Here’s my thinking….
Nonprofits raise money for 2 things: (1) Running the organization. (2) Some special project.
- Running the organization means every single cost required to carry out your mission. Staff. Management systems. Service/program development, design, evaluation, improvements, facility costs like utilities, mortgage, cleaning/maintenance, lawn mowing, whatever.
- Some special project means: Building an endowment. Facility capital costs, e.g., renovations, new building, whatever.
Sure, use the phrase “capital campaign” for that special project.
Sure, name your endowment campaign “Building for the Future” or whatever you want.
BUT STOP IT STOP IT with “The Annual Fund.” Geez…. 40 years ago I made letterhead that said: “Trinity Rep Annual Fund.” How dumb was I. Boring!! Maybe I could have called it “Trinity Rep Operating Support Fund So We Can Keep Doing Plays.”
NO NEED FOR A TITLE!!!! Internally we talk about raising money for the fiscal year budget to cover all the costs to run the theatre and hire actors and build sets and perform plays and and and …. That’s what we raised money for every single year. That fiscal year budget to continue our mission.
Presumably every organization raises this money. Every single organization uses every appropriate solicitation strategy and reaches out to all appropriate audiences.
- Sources of gifts are: Individuals. Foundations. Government. Corporations. Faith groups. Civic groups. You check with every single particular source to see what they give to…. running the organization or some special project. Anything else to add?
- Solicitation strategies are: Personal face-to-face solicitation. Direct mail (print or electronic). Telephone. Proposals/grantwriting. Fundraising events. Can you think of anything else to add?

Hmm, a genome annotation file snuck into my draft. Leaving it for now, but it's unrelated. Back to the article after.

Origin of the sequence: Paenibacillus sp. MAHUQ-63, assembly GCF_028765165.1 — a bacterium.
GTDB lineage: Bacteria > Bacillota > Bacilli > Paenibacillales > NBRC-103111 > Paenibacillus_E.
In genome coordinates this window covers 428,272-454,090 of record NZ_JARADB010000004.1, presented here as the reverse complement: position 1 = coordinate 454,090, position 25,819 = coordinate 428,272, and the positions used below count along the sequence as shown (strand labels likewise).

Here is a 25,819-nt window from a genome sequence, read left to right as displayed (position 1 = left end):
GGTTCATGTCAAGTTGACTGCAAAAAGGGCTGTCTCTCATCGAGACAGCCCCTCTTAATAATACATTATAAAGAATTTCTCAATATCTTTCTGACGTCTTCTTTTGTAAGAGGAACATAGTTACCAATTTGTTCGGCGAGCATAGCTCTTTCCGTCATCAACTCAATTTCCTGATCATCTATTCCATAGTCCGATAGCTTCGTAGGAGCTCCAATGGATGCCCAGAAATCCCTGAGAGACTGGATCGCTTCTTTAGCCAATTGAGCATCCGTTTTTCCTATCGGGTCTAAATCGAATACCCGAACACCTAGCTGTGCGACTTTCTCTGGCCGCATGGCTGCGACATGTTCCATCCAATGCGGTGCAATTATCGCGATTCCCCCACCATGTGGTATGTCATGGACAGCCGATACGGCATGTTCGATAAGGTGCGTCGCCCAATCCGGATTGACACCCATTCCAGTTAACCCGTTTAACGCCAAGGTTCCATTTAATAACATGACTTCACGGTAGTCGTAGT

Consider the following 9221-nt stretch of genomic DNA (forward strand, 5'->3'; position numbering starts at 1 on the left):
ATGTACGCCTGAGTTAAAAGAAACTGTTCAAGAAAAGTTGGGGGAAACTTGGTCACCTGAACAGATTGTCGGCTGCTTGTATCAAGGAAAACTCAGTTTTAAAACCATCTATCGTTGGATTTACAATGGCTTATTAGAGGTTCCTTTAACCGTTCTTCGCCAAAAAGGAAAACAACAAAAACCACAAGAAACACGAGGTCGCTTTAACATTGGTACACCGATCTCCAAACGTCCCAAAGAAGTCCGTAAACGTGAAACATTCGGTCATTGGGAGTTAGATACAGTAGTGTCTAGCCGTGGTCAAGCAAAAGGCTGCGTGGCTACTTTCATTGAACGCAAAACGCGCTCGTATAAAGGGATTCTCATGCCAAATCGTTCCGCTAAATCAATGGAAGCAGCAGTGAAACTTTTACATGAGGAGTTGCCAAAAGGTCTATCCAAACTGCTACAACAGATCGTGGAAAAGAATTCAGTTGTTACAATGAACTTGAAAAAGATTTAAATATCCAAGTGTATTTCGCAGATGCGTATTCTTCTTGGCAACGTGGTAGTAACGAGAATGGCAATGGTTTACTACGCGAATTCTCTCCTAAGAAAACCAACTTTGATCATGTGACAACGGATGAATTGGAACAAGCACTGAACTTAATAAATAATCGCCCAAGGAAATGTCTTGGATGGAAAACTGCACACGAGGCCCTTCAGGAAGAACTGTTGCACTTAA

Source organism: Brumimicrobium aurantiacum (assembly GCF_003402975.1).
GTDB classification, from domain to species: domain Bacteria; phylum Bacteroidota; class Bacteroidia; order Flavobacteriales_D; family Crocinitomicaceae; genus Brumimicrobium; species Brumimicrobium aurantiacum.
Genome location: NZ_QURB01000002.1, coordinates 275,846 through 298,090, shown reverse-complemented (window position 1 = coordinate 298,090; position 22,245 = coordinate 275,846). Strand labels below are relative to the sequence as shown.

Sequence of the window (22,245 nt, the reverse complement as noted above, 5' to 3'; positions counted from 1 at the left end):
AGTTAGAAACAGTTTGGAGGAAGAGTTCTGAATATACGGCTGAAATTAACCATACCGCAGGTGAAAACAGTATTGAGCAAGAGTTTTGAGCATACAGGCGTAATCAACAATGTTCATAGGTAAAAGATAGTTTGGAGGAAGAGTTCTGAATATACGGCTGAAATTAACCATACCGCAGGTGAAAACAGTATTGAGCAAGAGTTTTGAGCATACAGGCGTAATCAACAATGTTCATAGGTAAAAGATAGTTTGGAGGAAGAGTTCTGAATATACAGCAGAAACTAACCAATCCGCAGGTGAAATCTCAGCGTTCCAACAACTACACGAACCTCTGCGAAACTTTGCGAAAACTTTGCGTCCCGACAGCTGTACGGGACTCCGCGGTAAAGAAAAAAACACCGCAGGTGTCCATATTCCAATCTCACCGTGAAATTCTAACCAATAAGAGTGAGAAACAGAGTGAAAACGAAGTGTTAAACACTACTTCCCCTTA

Here’s what I recommend to all my fundraising clients and what I put in every single fundraising plan for that annual operating/mission/purpose/existence that a nonprofit has:
Segment all donors by solicitation strategy:
- Who will staff and board members personally meet with and ask for a gift from. When I worked at Trinity Rep, I had 75 volunteers who personally solicited annual operating gifts every single year. Given how much I give to my Planned Parenthood affiliate, I expect a personal solicitation to support annual operations. (Yes, many fundraisers and organizations call this major gift solicitation. I find that so offensive I want to scream! Because major gift donors implies there are minor gifts and minor donors.)
- But neither Trinity Rep nor PPSNE talked about annual operations. We told stories about plays and students and favorite actors…And education programs about sex and saving men and women from HIV/AIDS and breast cancer and primary care and….
- Who will receive direct mail letters? And this donor segment may receive 3-4 letters/fiscal year … even after they’ve already given. Different stories resonate with different people. And some people respond to more than one direct mail letter. So cool!
- And pretty much everyone receives an invitation to the fundraising event.
- And on and on…
All my fundraising plans include using every solicitation strategy — and of course a comprehensive relationship-building program.
This is all just for annual operations, our mission.
And then the special campaign for the building or the van to hall kids or or??? We figure out which donors and how to solicit. And sure, there’s a name and maybe even special letterhead and whatever.
So all that’s my thinking. Great fundraisers tell stories about beneficiaries and donors, too. Great fundraisers segment the market for solicitation strategies. Great fundraisers avoid language that is unclear and kinda icky and has no emotional content and is unclear and confusing and…
Okay. Back to work. Getting ready to head to Saskatoon for the Western Canada Fundraising Conference 2019. Thank you David and Christal. Thank you Common Good Fundraising.